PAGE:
CEDitor's Note - In light of the recent DCI suspensions and importance to the community, this article has been moved to Select for your enjoyment.
Don't cheat. It's not worth it.
Your reputation is your greatest asset. Whatever short-term gain you squeeze out by being dishonest isn't worth the risk. Respect doesn't come easy. Neither does trust. You earn respect and trust slowly and cheating will throw that all away in an instant.
Being a cheater isn't something that goes away over time. Once you're branded as a cheater, it's lifelong. Not to say people can't change their ways, but once the public eye views you as a cheat, that's the way you'll be perceived every time you walk into a Magic tournament. A ban may "only" last 2, 3, or 4 years but the impact is a lifetime.
Every cheater has their reason. In all cases the results are the same: the cheater is achieving a better result in the tournament and likely winning money that would otherwise be distributed to a more deserving player or group of players. Make no mistake: cheating is stealing.
Most commonly it's those who have something to prove. The biggest place to watch out for cheating is the final rounds of a PTQ or other medium-high levels of Magic that aren't quite the big stage. These are also rarely under camera so there isn't really permanent evidence of what takes place. PTQs are the most cutthroat environment in Magic and are the time when people will throw their morals aside and risk themselves to be on the coveted Pro Tour. These are things that have happened to me in PTQs:
- Trying to block with a tapped creature when I'm attacking for lethal.
- Filling out the result slip in their favor after they've lost.
- Grossly looking at the bottom card of my library during shuffles.
People cheat because they either have something to gain or something to prove. When the stakes are higher the urge gets higher as well. Temptation, however, is no excuse for cheating. Cheating is a crutch, and if you can't get the finish you like through clean play then you won't do well once you get to the next level, whether it be the Pro Tour or a StarCityGames Invitational. You're better off focusing your efforts at becoming a better Magic player.
Why do people cheat?
Money . The most obvious reason. There are huge prizes on the Grand Prix and Open Series circuit, and breaking the rules for extra hundreds or thousands of dollars is very tempting. The truth is that the money they gain as prize money is stolen from more deserving players. The bigger the prize, the bigger the appeal of cheating.
Social recognition . With fortune comes fame. Some people want their name out there as a good player or their picture on a top 8 profile. People just want to be known as a good player. Magic is hard and it takes a lot of practice, experience, and perhaps a touch of talent to win a big tournament. Good Magic players are looked up to, which is a good feeling. Some cheaters just to want to feel like they're a good player, when likely they aren't.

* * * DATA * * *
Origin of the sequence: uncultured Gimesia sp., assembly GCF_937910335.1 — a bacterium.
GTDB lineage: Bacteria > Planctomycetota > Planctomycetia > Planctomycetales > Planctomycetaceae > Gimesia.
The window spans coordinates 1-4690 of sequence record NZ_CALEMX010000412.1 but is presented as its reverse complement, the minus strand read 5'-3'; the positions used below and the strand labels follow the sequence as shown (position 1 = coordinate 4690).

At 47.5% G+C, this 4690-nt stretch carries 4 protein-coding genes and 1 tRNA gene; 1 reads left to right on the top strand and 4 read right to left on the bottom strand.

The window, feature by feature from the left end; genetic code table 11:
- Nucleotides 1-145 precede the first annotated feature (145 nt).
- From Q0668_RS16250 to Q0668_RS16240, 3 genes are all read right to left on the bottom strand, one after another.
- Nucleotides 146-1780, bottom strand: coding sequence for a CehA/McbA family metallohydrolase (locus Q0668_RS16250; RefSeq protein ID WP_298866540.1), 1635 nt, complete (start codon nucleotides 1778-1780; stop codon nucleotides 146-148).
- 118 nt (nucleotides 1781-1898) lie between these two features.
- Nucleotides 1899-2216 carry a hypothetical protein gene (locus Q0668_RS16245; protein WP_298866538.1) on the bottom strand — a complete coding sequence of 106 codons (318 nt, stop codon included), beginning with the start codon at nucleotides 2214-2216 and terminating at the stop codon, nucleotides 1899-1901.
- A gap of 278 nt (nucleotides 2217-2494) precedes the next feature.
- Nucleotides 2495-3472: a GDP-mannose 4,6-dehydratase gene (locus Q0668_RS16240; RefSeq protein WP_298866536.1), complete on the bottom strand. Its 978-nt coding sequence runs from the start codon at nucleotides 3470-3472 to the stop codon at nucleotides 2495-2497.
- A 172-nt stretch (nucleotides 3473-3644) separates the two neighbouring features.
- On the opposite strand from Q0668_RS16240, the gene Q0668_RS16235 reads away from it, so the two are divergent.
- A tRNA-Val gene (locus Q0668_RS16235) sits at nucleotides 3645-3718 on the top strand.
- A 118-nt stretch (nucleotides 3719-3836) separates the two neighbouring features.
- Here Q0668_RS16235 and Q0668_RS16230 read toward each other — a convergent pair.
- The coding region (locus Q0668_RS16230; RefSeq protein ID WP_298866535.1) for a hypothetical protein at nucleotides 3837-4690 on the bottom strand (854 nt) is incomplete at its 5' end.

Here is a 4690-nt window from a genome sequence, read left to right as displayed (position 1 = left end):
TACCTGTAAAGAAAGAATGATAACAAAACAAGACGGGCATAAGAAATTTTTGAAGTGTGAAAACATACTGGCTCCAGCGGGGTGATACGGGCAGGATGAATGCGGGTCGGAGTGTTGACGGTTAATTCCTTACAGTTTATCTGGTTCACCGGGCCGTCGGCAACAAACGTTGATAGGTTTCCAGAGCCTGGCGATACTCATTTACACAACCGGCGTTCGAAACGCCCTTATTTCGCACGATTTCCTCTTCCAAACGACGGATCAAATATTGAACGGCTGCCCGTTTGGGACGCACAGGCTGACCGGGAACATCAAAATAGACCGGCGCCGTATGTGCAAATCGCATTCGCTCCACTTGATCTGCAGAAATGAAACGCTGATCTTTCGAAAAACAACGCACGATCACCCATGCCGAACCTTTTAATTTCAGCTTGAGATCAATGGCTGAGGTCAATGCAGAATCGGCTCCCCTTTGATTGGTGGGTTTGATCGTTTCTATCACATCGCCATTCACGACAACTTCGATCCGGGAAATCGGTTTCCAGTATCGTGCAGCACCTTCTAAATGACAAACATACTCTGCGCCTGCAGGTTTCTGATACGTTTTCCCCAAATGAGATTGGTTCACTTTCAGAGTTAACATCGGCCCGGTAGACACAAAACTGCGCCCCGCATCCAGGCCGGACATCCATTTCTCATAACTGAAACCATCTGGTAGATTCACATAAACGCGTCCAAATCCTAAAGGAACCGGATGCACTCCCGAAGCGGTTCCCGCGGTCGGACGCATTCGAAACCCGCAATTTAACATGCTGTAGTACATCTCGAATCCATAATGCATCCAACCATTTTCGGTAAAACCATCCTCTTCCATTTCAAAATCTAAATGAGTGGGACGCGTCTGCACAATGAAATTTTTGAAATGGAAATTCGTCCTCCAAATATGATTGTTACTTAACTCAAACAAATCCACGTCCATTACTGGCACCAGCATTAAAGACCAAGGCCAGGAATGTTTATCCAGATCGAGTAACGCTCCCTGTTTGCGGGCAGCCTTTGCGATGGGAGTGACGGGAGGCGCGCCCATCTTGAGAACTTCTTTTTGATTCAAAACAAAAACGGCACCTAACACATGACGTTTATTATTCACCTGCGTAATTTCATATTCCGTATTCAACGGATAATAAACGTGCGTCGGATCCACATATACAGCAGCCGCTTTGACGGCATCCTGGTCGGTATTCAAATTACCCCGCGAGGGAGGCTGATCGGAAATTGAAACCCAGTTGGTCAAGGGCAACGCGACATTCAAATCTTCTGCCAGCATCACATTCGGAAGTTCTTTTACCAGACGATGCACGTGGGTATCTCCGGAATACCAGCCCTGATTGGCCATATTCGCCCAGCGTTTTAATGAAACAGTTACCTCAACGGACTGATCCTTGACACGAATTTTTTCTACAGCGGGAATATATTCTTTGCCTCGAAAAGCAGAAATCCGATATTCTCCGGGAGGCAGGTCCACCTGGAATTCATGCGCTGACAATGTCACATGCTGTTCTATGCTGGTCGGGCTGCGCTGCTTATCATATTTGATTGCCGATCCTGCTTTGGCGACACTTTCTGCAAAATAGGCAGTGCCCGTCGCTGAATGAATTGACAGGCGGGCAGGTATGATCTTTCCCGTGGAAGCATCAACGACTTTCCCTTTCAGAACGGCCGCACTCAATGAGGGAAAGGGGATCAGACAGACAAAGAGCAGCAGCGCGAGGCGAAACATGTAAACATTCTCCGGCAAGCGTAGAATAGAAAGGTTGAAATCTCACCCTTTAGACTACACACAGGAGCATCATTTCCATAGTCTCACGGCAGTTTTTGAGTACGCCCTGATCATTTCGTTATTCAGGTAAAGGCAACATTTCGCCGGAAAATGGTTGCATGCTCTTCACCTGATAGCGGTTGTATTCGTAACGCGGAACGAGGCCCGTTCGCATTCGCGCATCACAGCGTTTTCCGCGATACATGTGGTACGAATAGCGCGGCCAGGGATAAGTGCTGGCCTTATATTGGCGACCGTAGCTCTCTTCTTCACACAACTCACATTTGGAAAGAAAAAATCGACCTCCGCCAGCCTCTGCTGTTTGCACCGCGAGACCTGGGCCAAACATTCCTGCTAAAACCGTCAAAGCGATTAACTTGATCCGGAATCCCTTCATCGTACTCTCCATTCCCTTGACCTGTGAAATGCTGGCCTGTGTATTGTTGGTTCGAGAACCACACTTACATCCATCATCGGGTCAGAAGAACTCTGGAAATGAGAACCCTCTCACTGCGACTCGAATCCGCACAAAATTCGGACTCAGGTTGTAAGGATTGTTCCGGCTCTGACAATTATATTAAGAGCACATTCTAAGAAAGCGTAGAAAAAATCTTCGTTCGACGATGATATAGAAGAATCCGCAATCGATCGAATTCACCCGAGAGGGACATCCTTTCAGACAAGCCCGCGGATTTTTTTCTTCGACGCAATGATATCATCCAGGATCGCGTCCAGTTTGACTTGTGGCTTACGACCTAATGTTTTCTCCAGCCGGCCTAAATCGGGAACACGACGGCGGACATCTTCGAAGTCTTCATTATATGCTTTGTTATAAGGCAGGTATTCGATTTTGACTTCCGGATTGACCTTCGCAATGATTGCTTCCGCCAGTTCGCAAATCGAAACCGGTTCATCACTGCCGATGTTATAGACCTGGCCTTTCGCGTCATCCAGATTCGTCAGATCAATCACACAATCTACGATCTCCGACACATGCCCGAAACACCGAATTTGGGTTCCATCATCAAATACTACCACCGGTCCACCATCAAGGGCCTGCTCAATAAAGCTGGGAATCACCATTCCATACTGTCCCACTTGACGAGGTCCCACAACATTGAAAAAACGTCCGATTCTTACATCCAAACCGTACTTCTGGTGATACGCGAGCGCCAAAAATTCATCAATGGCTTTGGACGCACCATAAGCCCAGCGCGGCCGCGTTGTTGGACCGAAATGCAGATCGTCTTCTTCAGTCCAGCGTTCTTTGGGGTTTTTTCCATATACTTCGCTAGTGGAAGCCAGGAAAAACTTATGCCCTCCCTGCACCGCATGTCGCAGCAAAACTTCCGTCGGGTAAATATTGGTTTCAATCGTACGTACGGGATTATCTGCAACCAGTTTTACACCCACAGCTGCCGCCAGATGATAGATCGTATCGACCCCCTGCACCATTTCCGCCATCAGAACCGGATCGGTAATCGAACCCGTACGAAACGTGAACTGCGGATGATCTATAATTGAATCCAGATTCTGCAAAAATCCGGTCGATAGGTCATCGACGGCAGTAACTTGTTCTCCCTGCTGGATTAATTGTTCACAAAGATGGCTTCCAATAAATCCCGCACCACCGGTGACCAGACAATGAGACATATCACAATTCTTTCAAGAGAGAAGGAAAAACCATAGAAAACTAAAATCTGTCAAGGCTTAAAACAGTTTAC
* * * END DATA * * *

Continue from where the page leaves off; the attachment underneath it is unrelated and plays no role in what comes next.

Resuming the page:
Because they like cheating. It's a challenge to them. Getting away with cheating is exciting. They go to sleep at night trying to figure out new and more elaborate ways to cheat. They repeat the conversation with a judge in their head over and over before it happens to make sure they get their story of "playing dumb" down to the word and tone. These players are likely actually good at Magic, as the cheats are often well thought out and have a touch of creativity to them. These are also the most dangerous and toxic players for Magic.
Some people just want to watch the world burn
How to Protect Yourself
Make sure your sleeves are clearly unmarked. You're likely playing in a tournament that means a lot, either monetarily or for an invite to a big tournament. The cost of fresh sleeves outweighs the chance that you could get a warning or worse a game loss for ratty sleeves. Don't be afraid to pile shuffle your opponent's deck to check the integrity of their sleeves as well.
Shuffle with the bottoms of the cards either facing downward or facing away from both you and your opponent. I tend to watch my opponent while I'm shuffling, thus making it clear that I'm not looking at the deck that I'm shuffling and watching my opponent for any shady action. If for any reason you catch your opponent looking at your bottom card, call a judge. It's extremely unlikely that they are doing it unintentionally and are likely doing it with malicious intent. Here's a good video on what to look for and how a player may use the information of the bottom card to manipulate your deck.
Keep notes. One of the biggest discrepancies that can come up in Magic is confusion over the life total. Especially in a world with fetchlands, painlands, and Mana Confluence, it can be easy for small life changes to be overlooked and to be lost track of. A good habit to get into is to keep track of how life changes are taking place. I like to mark a small reminder of what caused the change next to the number to keep track of everything in case a miscommunication arises. Here are some examples:
X or - for combat damage
SR for Siege Rhino
F or PD for fetching with Polluted Delta
P or BF for the pain damage from Battlefield Forge
LL for lifelink
Be clear about the gamestate. Make sure that your opponent draws six cards after a mulligan. Keep track of the number of cards in their hand from time to time to make sure no extra cards got there. Make sure that both players agree about what creatures are attacking (this can come up with vigilance). Other questions to ask can be what are the power and toughness of creatures like Tarmogoyf or when an effect like Sorin, Solemn Visitor is on-going.